HELENA — A lawmaker reviewing an audit of a federally funded space research center at the University of Montana said Tuesday he wants more information about a lobbyist's role in the deal.
The request from Sen. Jim Elliott, D-Trout Creek, prompted a Republican to ask the Legislative Audit Committee to delay any further review of the Northern Rockies Consortium for Space Privatization until after the election season.
Elliott quizzed university and audit staff about the role Leo Giacometto, former chief of staff to Sen. Conrad Burns, R-Mont., played in securing the earmark from Burns that launched the center. He also asked how much Giacometto was paid by subcontractors working under the $4 million earmark.
Auditors told Elliott they did not have access to detailed financial dealings of Compressus Inc., of Washington D.C., which reportedly received a $270,000 no-bid contract from a spinoff company funded largely with federal money secured by Burns for the UM center.
Auditors painted a complex financial structure for NRCSP, which had a spinoff company called the Inland Northwest Space Alliance and several layers of contractors and subcontractors.
The space alliance is the focus of a separate audit by NASA. INSA first came under fire earlier this year amid reports its activities had never been approved by the Board of Regents and that it had yet to produce results.
Another lawmaker said it appears as though 80 percent of the earmarked money "went to personnel services who were in the food chain on this whole deal."
Sen. Joe Balyeat, R-Bozeman, was referring to a deal set up by Lloyd Chesnut when he was UM's vice president for research and development, and George Bailey, his former assistant.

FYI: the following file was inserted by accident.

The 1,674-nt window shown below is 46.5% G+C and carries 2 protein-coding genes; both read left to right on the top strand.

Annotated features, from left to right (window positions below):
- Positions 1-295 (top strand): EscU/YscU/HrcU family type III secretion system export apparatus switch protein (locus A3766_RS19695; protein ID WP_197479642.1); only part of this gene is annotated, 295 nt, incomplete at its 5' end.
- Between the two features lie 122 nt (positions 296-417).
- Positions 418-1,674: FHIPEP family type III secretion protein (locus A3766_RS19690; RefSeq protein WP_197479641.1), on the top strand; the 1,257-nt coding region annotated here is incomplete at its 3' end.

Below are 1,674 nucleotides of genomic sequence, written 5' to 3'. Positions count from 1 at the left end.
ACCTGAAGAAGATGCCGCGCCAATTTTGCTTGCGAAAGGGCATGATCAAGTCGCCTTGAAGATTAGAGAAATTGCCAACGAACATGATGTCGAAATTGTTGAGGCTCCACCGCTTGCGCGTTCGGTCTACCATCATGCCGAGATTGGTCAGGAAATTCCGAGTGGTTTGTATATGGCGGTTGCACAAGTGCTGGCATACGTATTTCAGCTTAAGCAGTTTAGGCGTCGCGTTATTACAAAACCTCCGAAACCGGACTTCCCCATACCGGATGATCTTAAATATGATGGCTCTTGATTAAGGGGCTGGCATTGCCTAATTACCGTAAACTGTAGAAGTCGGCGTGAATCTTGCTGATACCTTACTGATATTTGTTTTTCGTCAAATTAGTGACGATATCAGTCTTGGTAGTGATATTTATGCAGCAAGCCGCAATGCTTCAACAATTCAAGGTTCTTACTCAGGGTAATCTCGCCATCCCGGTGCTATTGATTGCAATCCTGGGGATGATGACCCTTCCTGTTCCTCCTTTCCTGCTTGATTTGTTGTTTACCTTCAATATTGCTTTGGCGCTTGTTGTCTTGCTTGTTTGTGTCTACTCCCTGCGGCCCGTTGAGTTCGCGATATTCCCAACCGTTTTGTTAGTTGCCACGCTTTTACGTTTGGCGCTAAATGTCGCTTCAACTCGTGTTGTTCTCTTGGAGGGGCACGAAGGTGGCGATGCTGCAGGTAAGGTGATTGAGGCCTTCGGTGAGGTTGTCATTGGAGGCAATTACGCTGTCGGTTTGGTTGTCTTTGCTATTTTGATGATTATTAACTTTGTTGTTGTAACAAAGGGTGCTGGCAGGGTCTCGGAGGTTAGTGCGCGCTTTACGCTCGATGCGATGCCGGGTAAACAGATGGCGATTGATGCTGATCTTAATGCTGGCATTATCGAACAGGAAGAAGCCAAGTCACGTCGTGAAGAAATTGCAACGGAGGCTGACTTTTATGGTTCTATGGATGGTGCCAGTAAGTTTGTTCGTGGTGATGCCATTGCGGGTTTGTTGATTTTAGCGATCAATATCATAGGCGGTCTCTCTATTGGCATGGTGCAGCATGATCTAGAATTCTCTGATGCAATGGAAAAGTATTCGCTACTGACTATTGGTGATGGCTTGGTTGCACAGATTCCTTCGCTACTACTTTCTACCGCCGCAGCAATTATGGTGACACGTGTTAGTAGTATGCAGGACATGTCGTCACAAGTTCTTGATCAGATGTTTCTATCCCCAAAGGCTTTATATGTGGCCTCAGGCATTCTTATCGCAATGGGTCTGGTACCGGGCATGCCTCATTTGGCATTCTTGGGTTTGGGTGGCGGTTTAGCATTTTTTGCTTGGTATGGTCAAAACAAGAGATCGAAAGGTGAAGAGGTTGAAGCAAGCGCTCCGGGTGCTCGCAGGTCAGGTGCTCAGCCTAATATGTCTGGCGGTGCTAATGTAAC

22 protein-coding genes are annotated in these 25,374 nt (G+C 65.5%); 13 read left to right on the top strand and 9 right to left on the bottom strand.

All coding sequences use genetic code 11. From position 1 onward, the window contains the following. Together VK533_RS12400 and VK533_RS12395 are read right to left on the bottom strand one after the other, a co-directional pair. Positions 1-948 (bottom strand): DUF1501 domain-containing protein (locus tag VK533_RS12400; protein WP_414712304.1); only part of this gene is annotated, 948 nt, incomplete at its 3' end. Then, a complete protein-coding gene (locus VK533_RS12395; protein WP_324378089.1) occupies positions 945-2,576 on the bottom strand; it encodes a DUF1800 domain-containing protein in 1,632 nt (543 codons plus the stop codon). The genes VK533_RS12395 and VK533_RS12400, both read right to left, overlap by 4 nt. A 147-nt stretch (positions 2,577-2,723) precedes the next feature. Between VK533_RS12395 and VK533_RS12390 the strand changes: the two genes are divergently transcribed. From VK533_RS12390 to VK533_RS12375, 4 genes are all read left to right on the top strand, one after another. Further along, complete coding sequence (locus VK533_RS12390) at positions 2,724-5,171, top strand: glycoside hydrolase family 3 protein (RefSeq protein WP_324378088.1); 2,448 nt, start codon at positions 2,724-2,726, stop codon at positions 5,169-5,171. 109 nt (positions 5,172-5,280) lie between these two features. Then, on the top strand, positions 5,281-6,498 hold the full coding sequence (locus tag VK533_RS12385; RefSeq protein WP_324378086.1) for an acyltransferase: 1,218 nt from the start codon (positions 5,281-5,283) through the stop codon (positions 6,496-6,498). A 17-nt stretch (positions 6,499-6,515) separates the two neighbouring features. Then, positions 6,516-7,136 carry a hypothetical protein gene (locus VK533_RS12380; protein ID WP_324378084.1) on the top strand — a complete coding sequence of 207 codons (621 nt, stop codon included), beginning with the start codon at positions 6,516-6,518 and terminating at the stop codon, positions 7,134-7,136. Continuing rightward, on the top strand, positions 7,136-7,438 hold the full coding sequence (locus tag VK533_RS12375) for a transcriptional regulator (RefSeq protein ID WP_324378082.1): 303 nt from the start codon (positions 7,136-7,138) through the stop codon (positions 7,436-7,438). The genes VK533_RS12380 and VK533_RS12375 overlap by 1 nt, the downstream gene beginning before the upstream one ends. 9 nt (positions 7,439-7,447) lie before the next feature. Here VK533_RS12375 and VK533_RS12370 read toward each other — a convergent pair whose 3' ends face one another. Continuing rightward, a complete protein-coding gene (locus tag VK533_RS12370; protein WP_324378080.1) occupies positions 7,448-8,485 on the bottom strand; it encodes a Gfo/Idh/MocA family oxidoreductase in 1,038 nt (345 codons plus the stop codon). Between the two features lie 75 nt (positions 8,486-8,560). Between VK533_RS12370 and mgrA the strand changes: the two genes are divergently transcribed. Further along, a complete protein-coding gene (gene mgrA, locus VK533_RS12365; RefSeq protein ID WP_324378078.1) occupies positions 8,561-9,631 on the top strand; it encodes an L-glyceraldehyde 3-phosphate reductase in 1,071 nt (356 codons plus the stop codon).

Auditors said in a report presented to the Legislative Audit Committee that Bailey and Chesnut were acting as paid officers of INSA in 2003 when INSA was awarded a contract through the university research office where they were employed.
Chesnut left UM in 2003 for the University of North Texas, where he is the subject of another investigation for brokering a contract between North Texas and a company in which he had a significant stake.
Before he left UM, Chesnut was appointed chairman of INSA's board. He was paid $15,000 for five months of service on the board after he began his job in Texas. His wife, Lucy, was paid $104,100 to serve as INSA's business manager from her home in Texas. Auditors said Lloyd and Lucy Chesnut may have broken nepotism ethics codes when both were employed in the research office at UM and later at INSA.
INSA was launched to commercialize space technologies.
UM President George Dennison resisted the notion that the money was "frittered" away. He told the audit committee that the earmark was originally set up to put UM in a position to win a different grant to help with a space station that never materialized.
When that deal fell through, Dennison said the NPRC successfully used the money to run education and other programs.
But Elliott said his interest lies with the connection Compressus, Giacometto's lobbying company had with securing the earmark while possibly getting money through NRCSP.
"There's much more to it than what went on at the University of Montana," he said. "Taxpayer dollars have been funneled in a cozy relationship from one company to another."
Sen. Corey Stapleton, R-Billings, said the committee should wait to get more answers on the probe to resist any "politicization" of the results.
The committee did not take any action on the request.
"I don't think it has to do with politicization at all, it has to do with corruption," Elliott said. "I'm not sure corruption occurred, but I want to know badly."
The University of Montana, in a response to the audit findings, has said it will tighten oversight of its research programs.
Auditors are also working on a systemwide review of Montana university system research procedures and controls.